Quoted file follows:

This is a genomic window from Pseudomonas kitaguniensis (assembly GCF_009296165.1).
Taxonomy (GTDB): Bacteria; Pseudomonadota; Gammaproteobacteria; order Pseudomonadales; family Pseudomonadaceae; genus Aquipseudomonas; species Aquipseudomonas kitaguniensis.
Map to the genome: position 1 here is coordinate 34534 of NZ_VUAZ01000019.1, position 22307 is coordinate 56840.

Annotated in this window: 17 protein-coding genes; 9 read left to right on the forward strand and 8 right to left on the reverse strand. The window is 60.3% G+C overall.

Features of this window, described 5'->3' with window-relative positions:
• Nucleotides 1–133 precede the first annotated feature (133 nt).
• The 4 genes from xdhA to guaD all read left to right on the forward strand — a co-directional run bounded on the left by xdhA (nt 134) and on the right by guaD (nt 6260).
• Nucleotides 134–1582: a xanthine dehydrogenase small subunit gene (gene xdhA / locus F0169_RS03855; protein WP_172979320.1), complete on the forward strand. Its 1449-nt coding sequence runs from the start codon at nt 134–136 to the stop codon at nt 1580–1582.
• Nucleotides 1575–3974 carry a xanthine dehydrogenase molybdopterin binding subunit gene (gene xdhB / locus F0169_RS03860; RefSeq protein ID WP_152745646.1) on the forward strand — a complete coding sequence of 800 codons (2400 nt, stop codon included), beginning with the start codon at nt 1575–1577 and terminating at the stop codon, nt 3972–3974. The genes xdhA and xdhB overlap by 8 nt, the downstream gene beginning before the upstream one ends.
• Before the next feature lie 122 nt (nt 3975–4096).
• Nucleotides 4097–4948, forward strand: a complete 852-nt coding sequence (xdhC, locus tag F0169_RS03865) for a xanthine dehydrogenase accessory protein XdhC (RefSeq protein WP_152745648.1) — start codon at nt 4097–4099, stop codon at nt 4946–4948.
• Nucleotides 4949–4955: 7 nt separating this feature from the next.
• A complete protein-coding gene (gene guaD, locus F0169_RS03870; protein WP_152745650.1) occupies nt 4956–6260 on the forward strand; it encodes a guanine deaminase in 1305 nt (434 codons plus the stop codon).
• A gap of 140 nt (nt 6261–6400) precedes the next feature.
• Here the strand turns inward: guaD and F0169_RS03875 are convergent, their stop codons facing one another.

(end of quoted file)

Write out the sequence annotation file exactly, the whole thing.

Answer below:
This is a genomic window from Pseudomonas kitaguniensis (assembly GCF_009296165.1).
Taxonomy (GTDB): Bacteria; Pseudomonadota; Gammaproteobacteria; order Pseudomonadales; family Pseudomonadaceae; genus Aquipseudomonas; species Aquipseudomonas kitaguniensis.
Map to the genome: position 1 here is coordinate 34534 of NZ_VUAZ01000019.1, position 22307 is coordinate 56840.

Annotated in this window: 17 protein-coding genes; 9 read left to right on the forward strand and 8 right to left on the reverse strand. The window is 60.3% G+C overall.

Features of this window, described 5'->3' with window-relative positions:
• Nucleotides 1–133 precede the first annotated feature (133 nt).
• The 4 genes from xdhA to guaD all read left to right on the forward strand — a co-directional run bounded on the left by xdhA (nt 134) and on the right by guaD (nt 6260).
• Nucleotides 134–1582: a xanthine dehydrogenase small subunit gene (gene xdhA / locus F0169_RS03855; protein WP_172979320.1), complete on the forward strand. Its 1449-nt coding sequence runs from the start codon at nt 134–136 to the stop codon at nt 1580–1582.
• Nucleotides 1575–3974 carry a xanthine dehydrogenase molybdopterin binding subunit gene (gene xdhB / locus F0169_RS03860; RefSeq protein ID WP_152745646.1) on the forward strand — a complete coding sequence of 800 codons (2400 nt, stop codon included), beginning with the start codon at nt 1575–1577 and terminating at the stop codon, nt 3972–3974. The genes xdhA and xdhB overlap by 8 nt, the downstream gene beginning before the upstream one ends.
• Before the next feature lie 122 nt (nt 3975–4096).
• Nucleotides 4097–4948, forward strand: a complete 852-nt coding sequence (xdhC, locus tag F0169_RS03865) for a xanthine dehydrogenase accessory protein XdhC (RefSeq protein WP_152745648.1) — start codon at nt 4097–4099, stop codon at nt 4946–4948.
• Nucleotides 4949–4955: 7 nt separating this feature from the next.
• A complete protein-coding gene (gene guaD, locus F0169_RS03870; protein WP_152745650.1) occupies nt 4956–6260 on the forward strand; it encodes a guanine deaminase in 1305 nt (434 codons plus the stop codon).
• A gap of 140 nt (nt 6261–6400) precedes the next feature.
• Here the strand turns inward: guaD and F0169_RS03875 are convergent, their stop codons facing one another.